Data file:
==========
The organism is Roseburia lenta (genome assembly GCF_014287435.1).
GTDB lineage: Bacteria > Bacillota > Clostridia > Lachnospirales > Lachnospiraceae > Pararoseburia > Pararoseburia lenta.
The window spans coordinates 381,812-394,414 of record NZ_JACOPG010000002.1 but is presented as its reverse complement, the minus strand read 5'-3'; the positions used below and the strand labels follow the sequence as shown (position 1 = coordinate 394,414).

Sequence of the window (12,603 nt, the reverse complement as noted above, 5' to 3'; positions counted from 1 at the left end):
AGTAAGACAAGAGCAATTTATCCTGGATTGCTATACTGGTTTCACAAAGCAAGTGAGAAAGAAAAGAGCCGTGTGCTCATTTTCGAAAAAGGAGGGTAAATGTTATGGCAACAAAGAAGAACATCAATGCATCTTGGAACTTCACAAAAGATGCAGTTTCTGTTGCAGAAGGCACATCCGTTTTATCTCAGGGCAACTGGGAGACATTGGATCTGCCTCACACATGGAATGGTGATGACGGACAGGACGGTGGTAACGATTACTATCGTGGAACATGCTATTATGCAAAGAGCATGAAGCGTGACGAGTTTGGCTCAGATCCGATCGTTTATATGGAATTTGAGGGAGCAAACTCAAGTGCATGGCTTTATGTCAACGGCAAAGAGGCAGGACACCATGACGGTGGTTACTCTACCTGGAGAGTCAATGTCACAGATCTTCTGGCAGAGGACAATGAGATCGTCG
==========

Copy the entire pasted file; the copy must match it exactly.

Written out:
The organism is Roseburia lenta (genome assembly GCF_014287435.1).
GTDB lineage: Bacteria > Bacillota > Clostridia > Lachnospirales > Lachnospiraceae > Pararoseburia > Pararoseburia lenta.
The window spans coordinates 381,812-394,414 of record NZ_JACOPG010000002.1 but is presented as its reverse complement, the minus strand read 5'-3'; the positions used below and the strand labels follow the sequence as shown (position 1 = coordinate 394,414).

Sequence of the window (12,603 nt, the reverse complement as noted above, 5' to 3'; positions counted from 1 at the left end):
AGTAAGACAAGAGCAATTTATCCTGGATTGCTATACTGGTTTCACAAAGCAAGTGAGAAAGAAAAGAGCCGTGTGCTCATTTTCGAAAAAGGAGGGTAAATGTTATGGCAACAAAGAAGAACATCAATGCATCTTGGAACTTCACAAAAGATGCAGTTTCTGTTGCAGAAGGCACATCCGTTTTATCTCAGGGCAACTGGGAGACATTGGATCTGCCTCACACATGGAATGGTGATGACGGACAGGACGGTGGTAACGATTACTATCGTGGAACATGCTATTATGCAAAGAGCATGAAGCGTGACGAGTTTGGCTCAGATCCGATCGTTTATATGGAATTTGAGGGAGCAAACTCAAGTGCATGGCTTTATGTCAACGGCAAAGAGGCAGGACACCATGACGGTGGTTACTCTACCTGGAGAGTCAATGTCACAGATCTTCTGGCAGAGGACAATGAGATCGTCG